If you can't afford to live in Manhattan, Central London, Paris or Zurich, then you probably can't afford to live here either.

While if your roots are in the Bay Area, then what is wrong with being 10 miles away in Oakland, for half the price?

Posted by Guest on Dec. 09, 2011 @ 4:35 pm

I used to live in Greenwich Village and more than 99% of the residents there weren't born in the neighborhood - but that didn't make it any less of a cohesive, vibrant place. New(ish) residents aren't any less invested in their neighborhoods than are old-timers.

It's a fallacy to state that those who where born in a place deserve to stay in a place - and that their staying makes that place somehow more "vibrant." Most of the stay-behinds are the biggest NIMBYs around - they remember it like it was and they never want it to change.

Posted by Guest on Dec. 09, 2011 @ 5:56 pm

If your hometown becomes too pricey for your fiscal power, then find a place that better matches your ability.

People like Tim and Lisa want to freeze our town at a point of time, because progress and success scares them.

Posted by Guest on Dec. 09, 2011 @ 6:07 pm

and then corporations steal your invention...

Posted by anonymous on Dec. 09, 2011 @ 6:49 pm

Are you a winner/survivor? Or a helpless pawn and observor?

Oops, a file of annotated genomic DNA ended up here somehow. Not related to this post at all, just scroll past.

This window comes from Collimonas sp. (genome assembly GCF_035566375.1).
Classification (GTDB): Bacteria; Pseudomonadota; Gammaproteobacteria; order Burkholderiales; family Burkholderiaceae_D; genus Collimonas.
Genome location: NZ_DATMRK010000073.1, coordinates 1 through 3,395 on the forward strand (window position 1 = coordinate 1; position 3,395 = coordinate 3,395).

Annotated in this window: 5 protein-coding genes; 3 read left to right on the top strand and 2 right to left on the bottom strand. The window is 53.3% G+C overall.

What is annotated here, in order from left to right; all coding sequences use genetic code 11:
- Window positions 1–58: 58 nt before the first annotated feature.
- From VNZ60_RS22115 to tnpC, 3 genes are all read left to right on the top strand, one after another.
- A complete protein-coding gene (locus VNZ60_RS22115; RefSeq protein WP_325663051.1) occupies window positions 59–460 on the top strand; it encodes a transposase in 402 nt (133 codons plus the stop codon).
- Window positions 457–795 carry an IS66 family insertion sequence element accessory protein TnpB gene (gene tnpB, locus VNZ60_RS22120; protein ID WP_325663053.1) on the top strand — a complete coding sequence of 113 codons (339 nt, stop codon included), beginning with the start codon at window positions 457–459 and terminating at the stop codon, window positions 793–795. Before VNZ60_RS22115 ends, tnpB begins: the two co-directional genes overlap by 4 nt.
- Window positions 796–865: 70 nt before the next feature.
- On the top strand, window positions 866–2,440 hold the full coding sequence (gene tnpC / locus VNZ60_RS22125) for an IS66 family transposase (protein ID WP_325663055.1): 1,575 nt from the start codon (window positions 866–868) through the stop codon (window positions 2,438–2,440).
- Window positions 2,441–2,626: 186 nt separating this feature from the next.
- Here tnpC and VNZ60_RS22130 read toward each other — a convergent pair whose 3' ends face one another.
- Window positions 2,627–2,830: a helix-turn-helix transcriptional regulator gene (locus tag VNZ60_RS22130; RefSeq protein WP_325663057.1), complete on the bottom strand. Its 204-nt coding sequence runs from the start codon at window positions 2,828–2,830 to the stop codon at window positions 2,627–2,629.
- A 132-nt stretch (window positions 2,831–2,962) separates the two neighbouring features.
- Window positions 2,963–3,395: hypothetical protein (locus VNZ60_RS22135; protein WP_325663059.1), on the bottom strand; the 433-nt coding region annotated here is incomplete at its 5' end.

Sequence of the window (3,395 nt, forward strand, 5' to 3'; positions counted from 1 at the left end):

Grow a spine.

Posted by Guest on Dec. 09, 2011 @ 7:10 pm

Corporations steal inventions as a matter of course. And suing them to overturn the theft is a hopeless enterprise for an individual entrepreneur.

Grow a brain.

Posted by anonymous on Dec. 09, 2011 @ 9:32 pm

Standing up for the "golden past" (which wasn't the golden for most people) and aspiring to preserve SF in amber.

The SFBG has opposed every significant development of the past 40 years - the museum district, the convention center and more. I believe they also opposed the building of the Transamerica pyramid too. The Guardian's vision of SF is a sad and dreary place - a torpor-lulled city filled with 4-story buildings composed of "transitioning" residents with all major corporations banished to the suburbs.

They should be proud.

Posted by Guest on Dec. 09, 2011 @ 7:54 pm

Now, that's a hell of a statement: Poor people shouldn't be allowed to live here because it's too expensive? Middle-class and working-class people should all leave San Francisco and turn it into a city for the rich alone?